The opening bars to Run-D.M.C.’s classic “My Adidas” are among the greatest lines in all of rap:
My Ahhh-didas, walk through concert doors
And roam all over coliseum floors
I stepped on stage, at Live Aid
All the people gave, and the poor got paid
And out of speakers I did speak
I wore my sneakers but I’m not a sneak
My Adidas touch the sand of a foreign land
With mic in hand, I cold took command
My Adidas and me close as can be
We make a mean team, my Adidas and me
It wasn’t just that D.M.C. kicked off the hit track, which blared from playgrounds and suburbs in 1986 (and beyond), in such an explosive, heavy-hitting manner; “My Adidas” was a clarion call for the group’s love of Adidas Superstar sneakers—essentially the first ever product placement in a mainstream crossover hit. And the group didn’t have to get paid to rap about their favorite shoe (though they did: After a group of Adidas executives saw a Run-D.M.C. concert at Madison Square Garden in 1986, and witnessed the crowd hold up their Adidas sneakers when “My Adidas” was performed, the shoe company signed the rappers to a $1.5 million endorsement deal).
The Superstars, which Adidas first introduced in 1969, were the ultimate playground sneaker. Ideal for playing basketball, the thick rubber padding around the shoe’s toe, which inspired nicknames like “shell tops” and “clam toes,” protected a player’s feet. They were also ideal for brushing up and wearing out; the Superstar transcended its initial purpose and became a shoe adored by both sneakerheads and those who wanted something sleek to wear with a suit.
We’re living in period rife with nostalgia, so it makes perfect sense that the Superstars — a sneaker perfect for the time period it was introduced as well as now — would still be sought after. According to NPD Group, a market research company, the Superstar was the nation’s best seller by dollar sales in 2016—the first time in the history of tracking this market that Nike wasn’t in the top spot.
As sneaker connoisseur Bobbito Garcia told Complex in 2015, “The Superstar has never taken a step back as far as people wearing them around the world. It’s kind of freaky. Everything has its up and downs, but Superstars would remain constant.”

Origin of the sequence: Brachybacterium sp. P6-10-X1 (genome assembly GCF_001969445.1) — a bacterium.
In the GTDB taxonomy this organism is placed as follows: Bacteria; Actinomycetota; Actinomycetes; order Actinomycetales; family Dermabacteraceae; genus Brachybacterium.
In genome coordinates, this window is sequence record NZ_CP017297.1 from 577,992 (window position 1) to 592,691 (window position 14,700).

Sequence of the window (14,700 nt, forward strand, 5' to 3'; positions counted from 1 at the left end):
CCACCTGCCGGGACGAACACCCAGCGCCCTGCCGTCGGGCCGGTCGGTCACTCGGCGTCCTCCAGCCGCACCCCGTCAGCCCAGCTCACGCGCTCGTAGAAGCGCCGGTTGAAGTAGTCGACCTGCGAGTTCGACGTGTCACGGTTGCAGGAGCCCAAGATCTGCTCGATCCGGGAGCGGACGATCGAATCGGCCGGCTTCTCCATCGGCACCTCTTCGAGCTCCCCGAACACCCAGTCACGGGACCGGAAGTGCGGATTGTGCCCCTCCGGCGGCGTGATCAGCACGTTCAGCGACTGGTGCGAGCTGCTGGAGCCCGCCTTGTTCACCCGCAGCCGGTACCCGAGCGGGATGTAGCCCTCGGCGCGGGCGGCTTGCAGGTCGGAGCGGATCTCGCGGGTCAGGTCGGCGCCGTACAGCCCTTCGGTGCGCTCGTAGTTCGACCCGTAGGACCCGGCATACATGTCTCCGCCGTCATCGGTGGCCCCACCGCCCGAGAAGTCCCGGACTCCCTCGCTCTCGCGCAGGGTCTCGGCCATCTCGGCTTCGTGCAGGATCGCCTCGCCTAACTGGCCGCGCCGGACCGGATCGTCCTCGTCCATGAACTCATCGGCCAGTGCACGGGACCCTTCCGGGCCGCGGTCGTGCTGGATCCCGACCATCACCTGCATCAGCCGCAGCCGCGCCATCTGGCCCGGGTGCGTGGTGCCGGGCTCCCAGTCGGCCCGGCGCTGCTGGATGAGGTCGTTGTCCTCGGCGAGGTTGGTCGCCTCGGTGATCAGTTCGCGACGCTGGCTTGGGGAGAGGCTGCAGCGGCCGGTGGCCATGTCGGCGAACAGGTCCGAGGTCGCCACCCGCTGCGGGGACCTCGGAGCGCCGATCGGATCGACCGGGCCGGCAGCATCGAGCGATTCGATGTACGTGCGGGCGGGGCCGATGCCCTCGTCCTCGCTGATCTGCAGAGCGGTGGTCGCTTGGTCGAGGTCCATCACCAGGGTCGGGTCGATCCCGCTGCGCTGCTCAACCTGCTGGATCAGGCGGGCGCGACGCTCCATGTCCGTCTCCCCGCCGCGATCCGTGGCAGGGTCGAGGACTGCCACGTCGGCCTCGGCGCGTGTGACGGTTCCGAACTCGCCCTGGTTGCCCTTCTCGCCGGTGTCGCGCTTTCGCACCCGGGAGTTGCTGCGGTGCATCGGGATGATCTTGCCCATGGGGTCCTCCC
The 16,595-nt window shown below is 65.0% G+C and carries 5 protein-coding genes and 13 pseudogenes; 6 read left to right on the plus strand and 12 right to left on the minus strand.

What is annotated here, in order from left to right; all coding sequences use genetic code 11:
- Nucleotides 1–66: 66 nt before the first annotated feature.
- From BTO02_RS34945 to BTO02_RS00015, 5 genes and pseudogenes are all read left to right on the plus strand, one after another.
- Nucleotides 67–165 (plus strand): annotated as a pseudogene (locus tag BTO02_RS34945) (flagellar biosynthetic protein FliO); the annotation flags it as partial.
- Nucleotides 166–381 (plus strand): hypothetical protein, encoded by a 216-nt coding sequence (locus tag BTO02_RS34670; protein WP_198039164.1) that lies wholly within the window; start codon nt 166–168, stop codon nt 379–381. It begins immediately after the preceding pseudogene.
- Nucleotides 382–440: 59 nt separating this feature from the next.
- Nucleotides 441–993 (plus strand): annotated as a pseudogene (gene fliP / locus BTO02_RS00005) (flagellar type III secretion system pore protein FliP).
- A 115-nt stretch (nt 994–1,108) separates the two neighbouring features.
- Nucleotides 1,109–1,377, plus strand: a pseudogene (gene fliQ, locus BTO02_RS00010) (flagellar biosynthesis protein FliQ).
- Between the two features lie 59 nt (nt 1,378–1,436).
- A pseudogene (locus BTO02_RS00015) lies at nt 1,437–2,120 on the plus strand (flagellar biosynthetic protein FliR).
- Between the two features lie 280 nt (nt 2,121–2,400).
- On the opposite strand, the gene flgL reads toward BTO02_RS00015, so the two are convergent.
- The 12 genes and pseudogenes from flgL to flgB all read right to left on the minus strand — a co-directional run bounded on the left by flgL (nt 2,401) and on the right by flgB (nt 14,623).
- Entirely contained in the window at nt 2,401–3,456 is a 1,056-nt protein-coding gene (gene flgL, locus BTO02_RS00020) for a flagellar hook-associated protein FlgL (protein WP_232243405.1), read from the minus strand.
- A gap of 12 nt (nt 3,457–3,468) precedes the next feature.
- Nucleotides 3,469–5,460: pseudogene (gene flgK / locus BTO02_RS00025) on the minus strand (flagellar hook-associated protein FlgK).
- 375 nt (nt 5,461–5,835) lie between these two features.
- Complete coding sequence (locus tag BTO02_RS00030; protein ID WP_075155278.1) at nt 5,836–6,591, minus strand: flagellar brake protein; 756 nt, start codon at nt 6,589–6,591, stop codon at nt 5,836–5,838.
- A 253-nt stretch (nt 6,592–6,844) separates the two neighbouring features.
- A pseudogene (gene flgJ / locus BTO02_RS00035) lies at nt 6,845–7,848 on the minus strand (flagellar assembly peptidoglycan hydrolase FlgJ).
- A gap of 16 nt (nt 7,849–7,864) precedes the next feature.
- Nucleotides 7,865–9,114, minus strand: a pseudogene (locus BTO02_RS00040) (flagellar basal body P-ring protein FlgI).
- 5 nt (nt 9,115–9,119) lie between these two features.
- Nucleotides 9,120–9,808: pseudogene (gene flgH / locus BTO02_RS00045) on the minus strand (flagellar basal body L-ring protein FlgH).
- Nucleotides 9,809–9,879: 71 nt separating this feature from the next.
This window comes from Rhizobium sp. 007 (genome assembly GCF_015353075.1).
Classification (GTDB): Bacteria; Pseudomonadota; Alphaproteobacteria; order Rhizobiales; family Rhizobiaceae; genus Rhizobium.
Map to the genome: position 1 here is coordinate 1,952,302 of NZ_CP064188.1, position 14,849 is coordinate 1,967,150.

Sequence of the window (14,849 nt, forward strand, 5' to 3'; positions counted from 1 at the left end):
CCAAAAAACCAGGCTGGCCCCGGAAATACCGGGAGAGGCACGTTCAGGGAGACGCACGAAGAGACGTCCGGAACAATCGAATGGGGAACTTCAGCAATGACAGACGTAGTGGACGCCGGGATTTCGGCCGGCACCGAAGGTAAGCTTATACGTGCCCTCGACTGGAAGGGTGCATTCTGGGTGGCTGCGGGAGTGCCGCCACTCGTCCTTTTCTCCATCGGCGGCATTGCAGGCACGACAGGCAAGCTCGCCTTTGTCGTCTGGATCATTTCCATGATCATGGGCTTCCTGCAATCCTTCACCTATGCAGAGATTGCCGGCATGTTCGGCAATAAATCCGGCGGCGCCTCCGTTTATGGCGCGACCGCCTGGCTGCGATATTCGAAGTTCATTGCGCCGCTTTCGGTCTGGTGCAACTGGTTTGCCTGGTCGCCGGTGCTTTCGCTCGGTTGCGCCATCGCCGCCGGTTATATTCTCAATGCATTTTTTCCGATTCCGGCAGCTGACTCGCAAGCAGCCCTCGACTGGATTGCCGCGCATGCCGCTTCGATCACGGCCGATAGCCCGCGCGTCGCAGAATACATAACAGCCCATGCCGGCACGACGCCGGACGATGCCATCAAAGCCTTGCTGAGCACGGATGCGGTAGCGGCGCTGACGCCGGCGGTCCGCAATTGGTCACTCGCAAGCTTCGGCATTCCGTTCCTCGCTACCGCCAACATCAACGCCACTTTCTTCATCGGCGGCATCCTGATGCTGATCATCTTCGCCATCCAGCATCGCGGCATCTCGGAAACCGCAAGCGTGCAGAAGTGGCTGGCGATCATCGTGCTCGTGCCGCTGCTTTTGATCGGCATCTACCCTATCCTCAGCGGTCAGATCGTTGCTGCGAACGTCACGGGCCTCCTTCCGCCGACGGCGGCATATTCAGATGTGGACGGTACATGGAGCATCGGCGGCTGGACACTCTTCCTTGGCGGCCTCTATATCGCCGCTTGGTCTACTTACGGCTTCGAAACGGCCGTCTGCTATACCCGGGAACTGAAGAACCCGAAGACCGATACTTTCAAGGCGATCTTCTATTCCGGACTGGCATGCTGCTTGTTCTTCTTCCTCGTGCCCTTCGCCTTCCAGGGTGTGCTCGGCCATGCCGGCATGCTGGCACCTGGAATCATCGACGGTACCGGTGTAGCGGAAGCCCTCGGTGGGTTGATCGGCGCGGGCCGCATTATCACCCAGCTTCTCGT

While shifts within the sneaker market have been subtle, the echo throughout has been profound. Basketball sneakers are out (sorry, Nike). People desire sneakers with multiple capacities — and if they’re vintage, all the better. Adidas was at the foreground of the sneaker explosion in the late 1960s and ’70s, and produced some of the most classic iterations, like the Superstar and the Stan Smith, which is the other Adidas sneaker you’ve likely seen everyone wearing the past year: 50 million or so Stan Smiths were reportedly sold as of 2016.
In 2015, Pete Forester of Sole Collector analyzed the historical growth of sneaker trends, paying particular attention to Garcia’s classic essay, “Confessions of a Sneaker Addict,” which was published in Source Magazine more than two decades ago. Forester focuses on how sneakers went from being a source of pride to something with collectibility and, ultimately, obsession.
What hasn’t changed is that a large part of how we interact with sneakers is measured in the community’s desired response. Remember, he says that the response to his shoes were so important that, “nothing beat” it. This is not a description of his favorite style; that comes secondary to how people responded to what’s on his feet. Sneakers and sneaker culture represent an ongoing conversation between the wearer and his or her sneaker community. Wearing a collaboration represents a tacit endorsement of the collaborators, even an adoption of their lifestyle (much like how we wear Jordans to “Be like Mike”).